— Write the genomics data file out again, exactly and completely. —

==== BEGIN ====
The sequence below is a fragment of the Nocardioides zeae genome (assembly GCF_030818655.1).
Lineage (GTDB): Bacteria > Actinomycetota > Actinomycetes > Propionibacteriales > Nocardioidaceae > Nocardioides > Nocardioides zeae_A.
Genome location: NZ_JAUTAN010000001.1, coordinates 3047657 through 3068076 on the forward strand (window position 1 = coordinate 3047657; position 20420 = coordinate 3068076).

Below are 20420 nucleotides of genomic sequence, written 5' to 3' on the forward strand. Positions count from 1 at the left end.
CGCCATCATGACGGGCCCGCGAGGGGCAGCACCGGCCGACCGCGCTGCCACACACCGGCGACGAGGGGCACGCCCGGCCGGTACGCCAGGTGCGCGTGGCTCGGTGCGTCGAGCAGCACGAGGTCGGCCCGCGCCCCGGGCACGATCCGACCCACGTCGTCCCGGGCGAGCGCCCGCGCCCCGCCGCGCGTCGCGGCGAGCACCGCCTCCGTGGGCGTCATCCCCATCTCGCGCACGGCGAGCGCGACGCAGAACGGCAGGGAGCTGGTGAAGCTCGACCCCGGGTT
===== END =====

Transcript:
The sequence below is a fragment of the Nocardioides zeae genome (assembly GCF_030818655.1).
Lineage (GTDB): Bacteria > Actinomycetota > Actinomycetes > Propionibacteriales > Nocardioidaceae > Nocardioides > Nocardioides zeae_A.
Genome location: NZ_JAUTAN010000001.1, coordinates 3047657 through 3068076 on the forward strand (window position 1 = coordinate 3047657; position 20420 = coordinate 3068076).

Below are 20420 nucleotides of genomic sequence, written 5' to 3' on the forward strand. Positions count from 1 at the left end.
CGCCATCATGACGGGCCCGCGAGGGGCAGCACCGGCCGACCGCGCTGCCACACACCGGCGACGAGGGGCACGCCCGGCCGGTACGCCAGGTGCGCGTGGCTCGGTGCGTCGAGCAGCACGAGGTCGGCCCGCGCCCCGGGCACGATCCGACCCACGTCGTCCCGGGCGAGCGCCCGCGCCCCGCCGCGCGTCGCGGCGAGCACCGCCTCCGTGGGCGTCATCCCCATCTCGCGCACGGCGAGCGCGACGCAGAACGGCAGGGAGCTGGTGAAGCTCGACCCCGGGTT